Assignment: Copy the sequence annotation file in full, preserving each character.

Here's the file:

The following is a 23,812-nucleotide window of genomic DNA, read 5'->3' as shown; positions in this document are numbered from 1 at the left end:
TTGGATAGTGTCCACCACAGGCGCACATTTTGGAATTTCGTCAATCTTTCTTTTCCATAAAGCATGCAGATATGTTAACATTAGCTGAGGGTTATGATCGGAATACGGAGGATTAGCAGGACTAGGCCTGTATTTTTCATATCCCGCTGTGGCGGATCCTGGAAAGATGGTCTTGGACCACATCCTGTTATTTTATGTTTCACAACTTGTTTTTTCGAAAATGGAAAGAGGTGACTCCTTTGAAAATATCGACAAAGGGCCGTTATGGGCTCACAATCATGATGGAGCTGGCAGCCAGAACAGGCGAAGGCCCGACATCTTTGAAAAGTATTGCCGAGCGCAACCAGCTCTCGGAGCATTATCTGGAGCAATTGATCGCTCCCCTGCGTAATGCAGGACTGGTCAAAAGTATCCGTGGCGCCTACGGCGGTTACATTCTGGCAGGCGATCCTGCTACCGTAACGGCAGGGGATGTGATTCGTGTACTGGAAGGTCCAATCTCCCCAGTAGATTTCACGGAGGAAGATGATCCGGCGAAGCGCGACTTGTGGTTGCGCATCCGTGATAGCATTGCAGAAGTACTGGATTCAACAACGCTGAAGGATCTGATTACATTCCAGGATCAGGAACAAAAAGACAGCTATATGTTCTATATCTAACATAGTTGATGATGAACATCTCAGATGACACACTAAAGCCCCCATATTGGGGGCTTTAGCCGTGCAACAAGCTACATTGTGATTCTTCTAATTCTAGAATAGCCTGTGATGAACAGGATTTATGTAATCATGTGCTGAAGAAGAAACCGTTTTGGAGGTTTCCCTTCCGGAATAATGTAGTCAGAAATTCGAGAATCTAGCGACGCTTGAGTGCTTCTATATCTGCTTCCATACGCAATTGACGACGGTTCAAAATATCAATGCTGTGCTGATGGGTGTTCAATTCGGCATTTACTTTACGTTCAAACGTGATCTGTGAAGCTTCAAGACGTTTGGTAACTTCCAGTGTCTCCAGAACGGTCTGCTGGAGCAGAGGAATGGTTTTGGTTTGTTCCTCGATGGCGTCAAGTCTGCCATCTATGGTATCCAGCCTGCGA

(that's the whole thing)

The following is a 23,812-nucleotide window of genomic DNA, read 5'->3' as shown; positions in this document are numbered from 1 at the left end:
TTGGATAGTGTCCACCACAGGCGCACATTTTGGAATTTCGTCAATCTTTCTTTTCCATAAAGCATGCAGATATGTTAACATTAGCTGAGGGTTATGATCGGAATACGGAGGATTAGCAGGACTAGGCCTGTATTTTTCATATCCCGCTGTGGCGGATCCTGGAAAGATGGTCTTGGACCACATCCTGTTATTTTATGTTTCACAACTTGTTTTTTCGAAAATGGAAAGAGGTGACTCCTTTGAAAATATCGACAAAGGGCCGTTATGGGCTCACAATCATGATGGAGCTGGCAGCCAGAACAGGCGAAGGCCCGACATCTTTGAAAAGTATTGCCGAGCGCAACCAGCTCTCGGAGCATTATCTGGAGCAATTGATCGCTCCCCTGCGTAATGCAGGACTGGTCAAAAGTATCCGTGGCGCCTACGGCGGTTACATTCTGGCAGGCGATCCTGCTACCGTAACGGCAGGGGATGTGATTCGTGTACTGGAAGGTCCAATCTCCCCAGTAGATTTCACGGAGGAAGATGATCCGGCGAAGCGCGACTTGTGGTTGCGCATCCGTGATAGCATTGCAGAAGTACTGGATTCAACAACGCTGAAGGATCTGATTACATTCCAGGATCAGGAACAAAAAGACAGCTATATGTTCTATATCTAACATAGTTGATGATGAACATCTCAGATGACACACTAAAGCCCCCATATTGGGGGCTTTAGCCGTGCAACAAGCTACATTGTGATTCTTCTAATTCTAGAATAGCCTGTGATGAACAGGATTTATGTAATCATGTGCTGAAGAAGAAACCGTTTTGGAGGTTTCCCTTCCGGAATAATGTAGTCAGAAATTCGAGAATCTAGCGACGCTTGAGTGCTTCTATATCTGCTTCCATACGCAATTGACGACGGTTCAAAATATCAATGCTGTGCTGATGGGTGTTCAATTCGGCATTTACTTTACGTTCAAACGTGATCTGTGAAGCTTCAAGACGTTTGGTAACTTCCAGTGTCTCCAGAACGGTCTGCTGGAGCAGAGGAATGGTTTTGGTTTGTTCCTCGATGGCGTCAAGTCTGCCATCTATGGTATCCAGCCTGCGA